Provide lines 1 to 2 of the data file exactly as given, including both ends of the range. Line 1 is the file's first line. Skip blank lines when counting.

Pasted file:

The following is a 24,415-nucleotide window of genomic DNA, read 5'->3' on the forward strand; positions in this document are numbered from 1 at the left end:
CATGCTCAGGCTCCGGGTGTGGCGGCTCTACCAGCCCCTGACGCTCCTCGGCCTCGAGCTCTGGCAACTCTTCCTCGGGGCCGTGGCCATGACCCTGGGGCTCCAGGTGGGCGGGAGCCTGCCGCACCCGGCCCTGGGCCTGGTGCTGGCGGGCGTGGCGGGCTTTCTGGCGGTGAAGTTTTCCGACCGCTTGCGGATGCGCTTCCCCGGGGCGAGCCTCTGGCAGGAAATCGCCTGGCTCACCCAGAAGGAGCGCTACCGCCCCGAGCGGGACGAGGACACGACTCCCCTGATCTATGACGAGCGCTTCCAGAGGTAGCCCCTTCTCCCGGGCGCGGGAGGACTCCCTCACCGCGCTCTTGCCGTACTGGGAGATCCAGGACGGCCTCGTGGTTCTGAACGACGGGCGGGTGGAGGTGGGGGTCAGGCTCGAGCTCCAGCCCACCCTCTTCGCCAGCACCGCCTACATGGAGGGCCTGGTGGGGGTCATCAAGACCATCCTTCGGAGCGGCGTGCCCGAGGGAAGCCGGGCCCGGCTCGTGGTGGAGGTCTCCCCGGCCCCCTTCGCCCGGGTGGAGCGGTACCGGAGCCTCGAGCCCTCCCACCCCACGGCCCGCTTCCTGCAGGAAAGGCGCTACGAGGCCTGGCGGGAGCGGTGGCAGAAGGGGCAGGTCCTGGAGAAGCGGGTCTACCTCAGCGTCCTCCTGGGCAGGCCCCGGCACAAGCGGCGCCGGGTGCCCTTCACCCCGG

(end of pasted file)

The following is a 24,415-nucleotide window of genomic DNA, read 5'->3' on the forward strand; positions in this document are numbered from 1 at the left end:
CATGCTCAGGCTCCGGGTGTGGCGGCTCTACCAGCCCCTGACGCTCCTCGGCCTCGAGCTCTGGCAACTCTTCCTCGGGGCCGTGGCCATGACCCTGGGGCTCCAGGTGGGCGGGAGCCTGCCGCACCCGGCCCTGGGCCTGGTGCTGGCGGGCGTGGCGGGCTTTCTGGCGGTGAAGTTTTCCGACCGCTTGCGGATGCGCTTCCCCGGGGCGAGCCTCTGGCAGGAAATCGCCTGGCTCACCCAGAAGGAGCGCTACCGCCCCGAGCGGGACGAGGACACGACTCCCCTGATCTATGACGAGCGCTTCCAGAGGTAGCCCCTTCTCCCGGGCGCGGGAGGACTCCCTCACCGCGCTCTTGCCGTACTGGGAGATCCAGGACGGCCTCGTGGTTCTGAACGACGGGCGGGTGGAGGTGGGGGTCAGGCTCGAGCTCCAGCCCACCCTCTTCGCCAGCACCGCCTACATGGAGGGCCTGGTGGGGGTCATCAAGACCATCCTTCGGAGCGGCGTGCCCGAGGGAAGCCGGGCCCGGCTCGTGGTGGAGGTCTCCCCGGCCCCCTTCGCCCGGGTGGAGCGGTACCGGAGCCTCGAGCCCTCCCACCCCACGGCCCGCTTCCTGCAGGAAAGGCGCTACGAGGCCTGGCGGGAGCGGTGGCAGAAGGGGCAGGTCCTGGAGAAGCGGGTCTACCTCAGCGTCCTCCTGGGCAGGCCCCGGCACAAGCGGCGCCGGGTGCCCTTCACCCCGG